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ACTG 2P31 (26)
Lecture

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School
Brock University
Department
Accounting
Course
ACTG 2P31
Professor
Parunchana Pacharn
Semester
Fall

Description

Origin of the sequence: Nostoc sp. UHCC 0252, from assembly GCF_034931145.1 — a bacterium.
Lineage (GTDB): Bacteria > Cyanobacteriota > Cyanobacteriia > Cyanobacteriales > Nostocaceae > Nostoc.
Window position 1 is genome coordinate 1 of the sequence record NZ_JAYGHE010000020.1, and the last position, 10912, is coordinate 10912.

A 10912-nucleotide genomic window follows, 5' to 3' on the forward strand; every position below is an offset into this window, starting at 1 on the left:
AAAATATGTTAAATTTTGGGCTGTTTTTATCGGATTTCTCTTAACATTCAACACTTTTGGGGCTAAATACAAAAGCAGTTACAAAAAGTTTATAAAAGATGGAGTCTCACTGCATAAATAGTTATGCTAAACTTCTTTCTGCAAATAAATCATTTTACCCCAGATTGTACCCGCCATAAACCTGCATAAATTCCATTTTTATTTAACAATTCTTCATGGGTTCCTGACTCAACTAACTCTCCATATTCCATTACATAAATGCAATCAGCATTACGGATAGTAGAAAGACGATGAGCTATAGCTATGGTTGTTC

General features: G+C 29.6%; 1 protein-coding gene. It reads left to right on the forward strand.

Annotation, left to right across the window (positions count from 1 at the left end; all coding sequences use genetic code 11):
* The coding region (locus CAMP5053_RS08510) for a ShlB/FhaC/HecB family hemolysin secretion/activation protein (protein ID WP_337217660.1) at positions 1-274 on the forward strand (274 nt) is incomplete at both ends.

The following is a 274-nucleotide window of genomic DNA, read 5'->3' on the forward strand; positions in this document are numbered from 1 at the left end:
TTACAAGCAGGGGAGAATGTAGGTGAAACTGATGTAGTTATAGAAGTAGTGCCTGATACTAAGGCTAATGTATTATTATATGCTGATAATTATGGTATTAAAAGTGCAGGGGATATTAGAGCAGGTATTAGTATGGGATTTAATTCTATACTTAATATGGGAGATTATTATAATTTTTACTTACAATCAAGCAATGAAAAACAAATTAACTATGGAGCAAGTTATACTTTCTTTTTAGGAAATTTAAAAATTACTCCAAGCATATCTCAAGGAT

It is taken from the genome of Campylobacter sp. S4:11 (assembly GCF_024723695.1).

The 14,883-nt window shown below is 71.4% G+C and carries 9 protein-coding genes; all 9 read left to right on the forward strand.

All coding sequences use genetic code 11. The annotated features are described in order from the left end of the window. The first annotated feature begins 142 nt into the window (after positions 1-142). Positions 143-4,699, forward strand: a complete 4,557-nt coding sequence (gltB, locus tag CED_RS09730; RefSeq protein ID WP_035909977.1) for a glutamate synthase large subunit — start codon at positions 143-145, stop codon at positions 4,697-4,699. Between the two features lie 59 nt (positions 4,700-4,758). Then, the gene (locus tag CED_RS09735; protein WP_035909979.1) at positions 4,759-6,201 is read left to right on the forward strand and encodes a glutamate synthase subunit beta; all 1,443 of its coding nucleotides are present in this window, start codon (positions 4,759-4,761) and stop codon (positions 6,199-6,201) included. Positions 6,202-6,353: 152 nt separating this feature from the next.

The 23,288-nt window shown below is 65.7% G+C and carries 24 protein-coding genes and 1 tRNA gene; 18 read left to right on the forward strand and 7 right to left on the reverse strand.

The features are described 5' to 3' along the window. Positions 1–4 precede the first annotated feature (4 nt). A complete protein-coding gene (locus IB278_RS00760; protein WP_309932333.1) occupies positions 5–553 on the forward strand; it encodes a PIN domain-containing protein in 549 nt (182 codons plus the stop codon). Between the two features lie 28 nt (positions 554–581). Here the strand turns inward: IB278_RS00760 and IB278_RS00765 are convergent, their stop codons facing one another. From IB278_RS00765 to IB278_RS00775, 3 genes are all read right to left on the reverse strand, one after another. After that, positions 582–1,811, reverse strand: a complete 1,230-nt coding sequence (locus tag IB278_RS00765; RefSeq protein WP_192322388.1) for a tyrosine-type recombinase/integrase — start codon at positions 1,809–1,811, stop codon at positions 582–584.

Chapter 1: The Canadian Financial Reporting Environment Read: Chapter 1 In-class exercise: BE1-2, BE1-3, BE1-8 Practice exercise: BE1-5, BE1-12, BE1-13, BE1-2 Major financial statements include: Balance Sheet Income Statement (include comprehensive income) Statement of Cash Flows Statement of Shareholders’ (Owners’) Equity + Note Disclosures Stakeholders in Financial Reporting • Stakeholders: parties who have something at stake in the financial reporting environment • Key stakeholders include traditional users of financial information • Broader definition of users is: anyone who prepares, relies on, reviews, audits, or monitors financial information • Key stakeholders include investors, creditors, auditors, regulators, analysts, management, standard setters, and others Accounting and Capital Allocation Financial reporting aids users in the allocation of capital  The accounting profession has the responsibility of measuring a company’s performance accurately, fairly, and on a timely basis  These measurements enable investors and creditors to compare the income and assets employed by companies  Investors can then assess the relative risks and returns associated with companies  An effective process of capital allocation is critical to a healthy economy  Unreliable information leads to poor capital allocation What incentives would managers have to disclose some financial information voluntarily?  To reassure debt & equity markets  Firms compete to pay lowest rate, more information may reduce investors’ perception of firm’s risk  To improve manager’s worth in managerial labour market  May disclose information to raise bid of friendly takeover or  to discourage unfriendly takeovers  To satisfy demands from financial analysts, activist groups 1 The Need to Develop Standards • Standards are set to aid preparers and users of financial statements • They allow the preparers of the financial statements to present fairly the operations of the company • Standards increase efficiency in communication for both firms and users • Having standards allow for more balanced and consistent reporting, e.g., good and bad news, level of aggregation or aggressiveness. The Standard Setting Process in Canada – Parties Involved • International Accounting Standards Board (IASB) www.iasb.org – GAAP for public companies for periods beginning on or after January 1, 2011 • Accounting Standards Board (AcSB) of the CICA – GAAP for private companies, pension plans, not-for-profit entities • Financial Accounting Standards Board (FASB) www.fasb.org and the Securities and Exchange Commission www.sec.gov • Provincial Securities Commission (e.g. Ontario – www.osc.gov.on.ca) – To oversee and monitor capital marketplace – Ensure strict adherence to securities law/legislation – Require GAAP financial statements Standard Setting Process Due Process: A system that allows interested persons to have opportunities to express their views Generally Accepted Accounting Principles (GAAP) • The profession has developed GAAP, which aids in presenting fairly, clearly, and completely the financial operations of the enterprise • GAAP consists of authoritative pronouncements issued by certain accounting bodies and also broad principles and conventions that apply generally. The GAAP Hierarchy • IFRS • IAS • Interpretations • Pronouncements of other standard-setting bodies • Other accounting literature • Accepted industry practices 2 Challenges Facing Accounting Standards  Globalization: Need for international harmonization of standards  Technology: Ability to produce and access timely information  New economy: A move from the traditional ‘resource-based’ to a ‘knowledge- based’ economy  Accountability: Driven by more sophisticated and varied investors 3 Exercises BRIEF EXERCISE 1-2 Financial accounting measures, classifies, and summarizes in report form those activities and that information which relate to the enterprise as a whole for use by parties both internal and external to a business enterprise. Managerial accounting also measures, classifies, and summarizes in report form enterprise activities, but the communication is for the use of int
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